Aaron Cain Lycky’s Supply Rinos Liner and Shader set.
These are great, and they worked really well for me until I needed something with a bit more punch to it.  I used these 6 days a week for 3 years.  Right now they are tuned differently than when I first bought them.  These are not my “go to” machines for daily use anymore.  These are my specialty machines and I use them both for delicate work where I want the heal to appear soft and transitional.  They were sold through Lucky Supply as a large batch of machines that Cain built specifically for sale through Lucky. 
I have the liner tuned for small needles from a 1pin to a 4pin.  I tuned it a bit softer to use the liner for delicate, tiny details.  I wanted a good punch through the skin, but not too much so I don’t go through the dermis and cause blowout, which is a penalty when you use a small needle with a machine the has too much punch.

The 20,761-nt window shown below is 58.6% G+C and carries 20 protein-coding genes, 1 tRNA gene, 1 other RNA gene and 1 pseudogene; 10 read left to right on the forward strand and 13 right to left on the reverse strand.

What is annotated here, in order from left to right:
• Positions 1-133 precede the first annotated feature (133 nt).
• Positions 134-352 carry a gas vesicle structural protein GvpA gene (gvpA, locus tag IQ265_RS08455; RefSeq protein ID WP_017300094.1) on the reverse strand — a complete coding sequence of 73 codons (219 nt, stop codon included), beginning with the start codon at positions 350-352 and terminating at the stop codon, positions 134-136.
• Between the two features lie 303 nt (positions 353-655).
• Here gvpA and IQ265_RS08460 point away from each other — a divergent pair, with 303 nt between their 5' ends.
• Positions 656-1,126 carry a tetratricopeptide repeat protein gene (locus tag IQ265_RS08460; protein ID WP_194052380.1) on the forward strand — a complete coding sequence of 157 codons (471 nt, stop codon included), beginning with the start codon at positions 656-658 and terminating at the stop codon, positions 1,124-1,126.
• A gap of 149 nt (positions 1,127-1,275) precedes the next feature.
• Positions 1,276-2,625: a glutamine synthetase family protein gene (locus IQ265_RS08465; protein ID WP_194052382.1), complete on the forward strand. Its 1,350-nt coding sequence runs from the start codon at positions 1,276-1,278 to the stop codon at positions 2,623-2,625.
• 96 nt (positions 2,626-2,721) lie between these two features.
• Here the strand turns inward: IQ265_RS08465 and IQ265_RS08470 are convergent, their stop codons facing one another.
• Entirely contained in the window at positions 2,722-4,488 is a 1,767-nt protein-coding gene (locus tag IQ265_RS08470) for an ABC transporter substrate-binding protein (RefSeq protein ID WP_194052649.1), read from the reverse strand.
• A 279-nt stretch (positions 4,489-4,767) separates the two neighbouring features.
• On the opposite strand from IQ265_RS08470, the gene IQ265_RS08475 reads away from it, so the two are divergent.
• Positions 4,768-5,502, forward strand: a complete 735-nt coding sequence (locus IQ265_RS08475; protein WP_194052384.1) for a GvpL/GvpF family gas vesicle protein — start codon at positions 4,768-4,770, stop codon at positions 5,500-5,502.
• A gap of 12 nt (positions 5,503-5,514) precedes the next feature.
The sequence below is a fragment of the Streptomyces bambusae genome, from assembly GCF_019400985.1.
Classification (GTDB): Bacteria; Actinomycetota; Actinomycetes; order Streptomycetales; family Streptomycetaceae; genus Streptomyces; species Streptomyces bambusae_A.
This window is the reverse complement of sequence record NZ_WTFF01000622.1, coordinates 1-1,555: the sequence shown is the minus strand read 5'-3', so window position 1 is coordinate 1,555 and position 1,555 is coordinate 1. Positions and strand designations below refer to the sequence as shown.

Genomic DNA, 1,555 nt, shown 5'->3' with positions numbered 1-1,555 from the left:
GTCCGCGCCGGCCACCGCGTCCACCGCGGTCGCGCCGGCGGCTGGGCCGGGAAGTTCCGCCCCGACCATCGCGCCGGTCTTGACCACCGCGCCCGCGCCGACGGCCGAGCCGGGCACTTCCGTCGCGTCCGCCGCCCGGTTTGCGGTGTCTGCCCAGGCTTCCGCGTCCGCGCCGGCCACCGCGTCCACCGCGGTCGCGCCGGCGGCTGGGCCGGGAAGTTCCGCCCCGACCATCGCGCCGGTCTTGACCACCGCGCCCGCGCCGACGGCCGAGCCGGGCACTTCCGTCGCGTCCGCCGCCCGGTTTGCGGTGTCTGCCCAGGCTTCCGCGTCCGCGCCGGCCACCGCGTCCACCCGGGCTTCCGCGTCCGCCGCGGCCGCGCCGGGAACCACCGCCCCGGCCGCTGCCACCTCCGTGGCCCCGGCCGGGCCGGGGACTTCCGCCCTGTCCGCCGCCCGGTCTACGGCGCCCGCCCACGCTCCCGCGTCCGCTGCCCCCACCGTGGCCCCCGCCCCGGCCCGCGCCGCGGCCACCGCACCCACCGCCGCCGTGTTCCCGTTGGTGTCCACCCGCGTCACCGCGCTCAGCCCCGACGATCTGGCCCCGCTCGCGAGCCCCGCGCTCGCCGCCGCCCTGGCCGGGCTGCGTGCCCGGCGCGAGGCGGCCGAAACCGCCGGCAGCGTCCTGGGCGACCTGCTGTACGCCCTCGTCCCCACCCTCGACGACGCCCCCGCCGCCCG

I tuned the shader as a kick-start.  I know, everyone frowns on a kickstart and whatever, they have their uses.  I use the kick starter because it is like cheating to create soft transitions of black to skin tone or color in the skin.  I only use a 9mag or 11mag in this.  I really only use 9mag and 11mag shaders these days.  
These two were faithful tattoo machines until I decided they weren’t anymore.  I could very easily make these my daily machines whenever I want; but I do not want to do that.
Aaron Cain 1995/2013 Jonesy Liner.